Cyber Monday spending expected to slow as shoppers see fewer deals


A fast-moving conveyor transports packages to delivery trucks during operations on Cyber Monday at Amazon's fulfillment center in Robbinsville, New Jersey, U.S., November 29, 2021. REUTERS/Mike Segar

(Reuters) -U.S. retailers' online sales likely slowed this Cyber Monday, as fewer discounts and limited choices due to global supply-chain disruptions deterred shoppers, but other data points suggested American consumers are in pretty good health.

Retailers had also spread out promotional deals across more weeks to protect profit margins from surging supply chain costs and to better manage inventories amid widespread product shortages ahead of the Christmas shopping season.

Those attempts have pinched sales on what are traditionally some of the biggest shopping days of the year, with Adobe Analytics data over the weekend showing spending online during Black Friday fell for the first time ever.

"Online sales on big shopping days like Thanksgiving and Black Friday are decreasing for the first time in history, and it is beginning to smooth out the shape of the overall season," said Taylor Schreiner, director, Adobe Digital Insights.

U.S. spending on Cyber Monday crossed $7 billion as of 9 p.m. ET, according to the Adobe Digital Economy Index.

Adobe now expects consumers to spend between $10.4 billion and $11.1 billion and forecast that customers could spend $2.5 billion between 7 p.m. PT and 11 p.m. PT.

Early estimates showed spending to be between $10.2 billion and $11.3 billion. That translates to roughly flat growth at the midpoint compared to last year's $10.8 billion, which was a near 15% jump from 2019.

Excitement on social media around Cyber Monday is also ebbing.

"Cyber Monday continues to be extremely relevant, particularly in the digital world, but the buzz has been more muted than we've seen in recent history," said Rob Garf, general manager of retail at Salesforce.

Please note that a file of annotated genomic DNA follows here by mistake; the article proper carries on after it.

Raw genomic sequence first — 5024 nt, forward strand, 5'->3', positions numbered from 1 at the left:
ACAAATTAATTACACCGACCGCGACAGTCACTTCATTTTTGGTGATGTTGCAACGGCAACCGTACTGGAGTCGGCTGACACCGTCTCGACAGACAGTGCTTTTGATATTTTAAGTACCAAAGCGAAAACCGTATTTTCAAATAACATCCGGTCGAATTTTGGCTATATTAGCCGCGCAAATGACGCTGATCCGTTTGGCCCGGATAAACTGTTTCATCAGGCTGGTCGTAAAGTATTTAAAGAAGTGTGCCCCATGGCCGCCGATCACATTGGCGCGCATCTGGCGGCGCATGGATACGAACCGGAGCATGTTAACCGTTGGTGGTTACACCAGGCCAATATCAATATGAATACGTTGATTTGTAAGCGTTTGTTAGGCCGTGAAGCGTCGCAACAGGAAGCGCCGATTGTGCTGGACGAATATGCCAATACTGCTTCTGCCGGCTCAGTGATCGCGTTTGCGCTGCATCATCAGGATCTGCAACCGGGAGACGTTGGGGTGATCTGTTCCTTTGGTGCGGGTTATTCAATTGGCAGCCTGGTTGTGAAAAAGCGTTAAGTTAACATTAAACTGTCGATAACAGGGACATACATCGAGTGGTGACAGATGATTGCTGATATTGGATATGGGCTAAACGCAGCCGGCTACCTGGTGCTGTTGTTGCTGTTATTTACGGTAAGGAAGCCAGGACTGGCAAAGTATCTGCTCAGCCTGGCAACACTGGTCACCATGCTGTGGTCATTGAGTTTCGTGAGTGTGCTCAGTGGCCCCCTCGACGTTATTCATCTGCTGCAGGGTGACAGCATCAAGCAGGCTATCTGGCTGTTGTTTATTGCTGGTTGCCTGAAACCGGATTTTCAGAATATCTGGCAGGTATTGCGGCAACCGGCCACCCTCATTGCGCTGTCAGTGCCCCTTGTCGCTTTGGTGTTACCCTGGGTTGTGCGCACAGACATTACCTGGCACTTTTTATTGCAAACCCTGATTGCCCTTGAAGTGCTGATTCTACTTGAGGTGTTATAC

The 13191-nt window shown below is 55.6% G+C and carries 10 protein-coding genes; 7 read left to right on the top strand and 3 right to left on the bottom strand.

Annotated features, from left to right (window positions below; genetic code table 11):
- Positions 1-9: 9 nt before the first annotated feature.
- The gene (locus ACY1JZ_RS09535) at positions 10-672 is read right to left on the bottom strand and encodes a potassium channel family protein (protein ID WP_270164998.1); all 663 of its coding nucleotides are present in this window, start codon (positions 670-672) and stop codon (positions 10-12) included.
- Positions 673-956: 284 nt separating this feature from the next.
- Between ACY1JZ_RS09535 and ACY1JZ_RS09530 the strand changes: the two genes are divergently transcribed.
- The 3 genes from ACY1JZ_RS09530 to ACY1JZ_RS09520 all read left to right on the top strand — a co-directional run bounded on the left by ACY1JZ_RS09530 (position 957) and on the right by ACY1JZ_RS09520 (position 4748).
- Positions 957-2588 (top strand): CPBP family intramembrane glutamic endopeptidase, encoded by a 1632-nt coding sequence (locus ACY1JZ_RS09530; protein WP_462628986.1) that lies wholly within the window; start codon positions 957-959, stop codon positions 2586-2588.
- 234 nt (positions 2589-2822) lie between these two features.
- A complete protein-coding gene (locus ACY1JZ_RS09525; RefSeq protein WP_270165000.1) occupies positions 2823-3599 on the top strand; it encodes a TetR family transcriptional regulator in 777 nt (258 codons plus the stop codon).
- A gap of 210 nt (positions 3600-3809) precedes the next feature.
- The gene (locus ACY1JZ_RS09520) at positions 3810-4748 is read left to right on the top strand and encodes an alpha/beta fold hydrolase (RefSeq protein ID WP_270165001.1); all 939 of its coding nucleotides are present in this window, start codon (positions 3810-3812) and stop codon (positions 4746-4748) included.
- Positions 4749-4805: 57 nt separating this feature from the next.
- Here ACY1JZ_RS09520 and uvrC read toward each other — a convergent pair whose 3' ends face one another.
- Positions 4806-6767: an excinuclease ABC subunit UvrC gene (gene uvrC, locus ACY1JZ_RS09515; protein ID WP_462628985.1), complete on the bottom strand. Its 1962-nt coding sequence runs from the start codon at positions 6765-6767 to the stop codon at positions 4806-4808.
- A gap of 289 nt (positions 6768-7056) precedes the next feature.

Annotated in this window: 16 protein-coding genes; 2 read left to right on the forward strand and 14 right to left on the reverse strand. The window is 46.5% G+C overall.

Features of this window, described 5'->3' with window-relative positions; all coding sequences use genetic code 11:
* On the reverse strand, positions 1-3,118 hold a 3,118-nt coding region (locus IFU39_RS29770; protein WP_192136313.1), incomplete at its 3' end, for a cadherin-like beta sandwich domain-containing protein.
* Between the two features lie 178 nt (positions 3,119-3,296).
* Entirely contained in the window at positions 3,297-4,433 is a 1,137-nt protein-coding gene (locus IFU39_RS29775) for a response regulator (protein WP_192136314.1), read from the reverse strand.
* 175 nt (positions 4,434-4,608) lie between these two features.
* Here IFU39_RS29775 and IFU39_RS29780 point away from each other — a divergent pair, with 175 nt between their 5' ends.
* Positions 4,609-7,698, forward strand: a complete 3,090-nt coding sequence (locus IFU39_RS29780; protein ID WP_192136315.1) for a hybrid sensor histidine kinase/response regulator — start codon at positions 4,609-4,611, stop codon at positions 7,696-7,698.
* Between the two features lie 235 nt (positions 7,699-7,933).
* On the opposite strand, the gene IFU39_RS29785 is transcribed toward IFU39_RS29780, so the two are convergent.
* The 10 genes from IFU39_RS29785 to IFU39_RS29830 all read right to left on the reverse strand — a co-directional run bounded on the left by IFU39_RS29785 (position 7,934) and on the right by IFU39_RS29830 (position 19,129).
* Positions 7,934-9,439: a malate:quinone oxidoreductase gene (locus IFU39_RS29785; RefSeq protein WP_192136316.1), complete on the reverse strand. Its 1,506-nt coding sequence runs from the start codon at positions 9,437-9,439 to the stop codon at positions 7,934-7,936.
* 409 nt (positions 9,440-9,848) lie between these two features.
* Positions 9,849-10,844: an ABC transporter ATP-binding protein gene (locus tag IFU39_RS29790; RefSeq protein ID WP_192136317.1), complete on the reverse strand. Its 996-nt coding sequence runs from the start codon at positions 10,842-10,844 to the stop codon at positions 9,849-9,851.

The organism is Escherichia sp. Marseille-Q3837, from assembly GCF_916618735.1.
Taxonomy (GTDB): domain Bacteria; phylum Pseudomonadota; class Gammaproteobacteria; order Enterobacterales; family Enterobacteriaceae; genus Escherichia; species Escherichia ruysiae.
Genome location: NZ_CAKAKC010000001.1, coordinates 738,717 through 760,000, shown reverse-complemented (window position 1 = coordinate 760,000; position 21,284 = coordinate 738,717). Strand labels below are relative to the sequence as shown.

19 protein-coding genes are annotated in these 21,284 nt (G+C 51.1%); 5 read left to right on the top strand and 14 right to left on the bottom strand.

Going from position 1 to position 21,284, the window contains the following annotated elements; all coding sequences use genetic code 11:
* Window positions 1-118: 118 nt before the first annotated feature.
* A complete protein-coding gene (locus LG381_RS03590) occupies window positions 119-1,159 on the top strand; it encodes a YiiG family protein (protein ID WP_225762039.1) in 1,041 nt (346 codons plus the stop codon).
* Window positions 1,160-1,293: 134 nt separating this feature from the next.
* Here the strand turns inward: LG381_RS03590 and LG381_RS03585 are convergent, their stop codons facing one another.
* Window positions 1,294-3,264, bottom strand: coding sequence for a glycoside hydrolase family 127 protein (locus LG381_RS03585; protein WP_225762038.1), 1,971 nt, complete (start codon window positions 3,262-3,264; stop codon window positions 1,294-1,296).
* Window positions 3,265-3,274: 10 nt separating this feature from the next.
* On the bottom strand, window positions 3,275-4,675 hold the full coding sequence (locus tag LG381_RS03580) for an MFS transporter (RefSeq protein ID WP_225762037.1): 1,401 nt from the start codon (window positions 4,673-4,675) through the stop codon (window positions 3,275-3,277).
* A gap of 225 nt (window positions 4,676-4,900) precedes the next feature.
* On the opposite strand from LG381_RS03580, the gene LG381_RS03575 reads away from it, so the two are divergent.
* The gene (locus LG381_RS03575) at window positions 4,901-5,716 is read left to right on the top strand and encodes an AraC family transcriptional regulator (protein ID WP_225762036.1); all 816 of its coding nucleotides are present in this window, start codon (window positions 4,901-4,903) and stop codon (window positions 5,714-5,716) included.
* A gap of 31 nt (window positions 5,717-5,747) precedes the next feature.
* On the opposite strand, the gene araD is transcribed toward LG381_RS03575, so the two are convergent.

Discount rates in the United States in the week leading up to Cyber Monday were on average 8% lower than last year, according to Salesforce.

The holiday season kicks off just as the new Omicron coronavirus variant has triggered uncertainty over the economic reopening, but experts say it is too early to predict the impact on consumer spending.

On Black Friday, the day after Thanksgiving, U.S. shoppers spent roughly $8.9 billion online, down from $9 billion a year earlier, according to Adobe data.

A separate data point released Monday by MasterCard SpendingPulse, which calculates overall U.S. retail sales across payment methods, found U.S. shoppers spent 14% more on merchandise excluding automobiles from Nov 26 to 28, compared to the same holiday weekend a year earlier. The estimates include purchases made in stores.

Shoppers' spending online increased 5% over the three-day period compared to a year earlier, and by 28.7% when compared to the same period in 2019, according to MasterCard SpendingPulse.

(Reporting by Uday Sampath in Bengaluru. Additional reporting by Arriana McLymore in Raleigh, NC and Ann Maria Shibu in Bengaluru; Editing by Sriraj Kalluvila, Nick Zieminski and Arun Koyyur)

Article type: metered
User Type: anonymous web
User Status:
Campaign ID: 46
Cxense type: free
User access status: 3
Join our Telegram channel to get our Evening Alerts and breaking news highlights

   

Next In Tech News

Activision employees say they’re optimistic about acquisition by Microsoft
Sweden's Storytel proposes Hans-Holger Albrecht as new chairman
China vows to curb technology firms’ influence on governments
Meta, Snap sued over social media ‘addicted’ girl’s suicide
Singapore warns of scam e-mail telling recipients to buy pass to receive funds from Bill Gates
Twitter spars with Australian lawmakers over abusive posts
Beijing Olympics organisers say app security flaws ‘fixed’
Amazon to open Los Angeles clothing store, in first
Down again? Users unable to access vaccination records on MySejahtera today (Jan 21)
Exclusive-Myanmar junta backs Telenor unit sale after buyer M1 pairs with local firm - sources

Others Also Read


Vouchers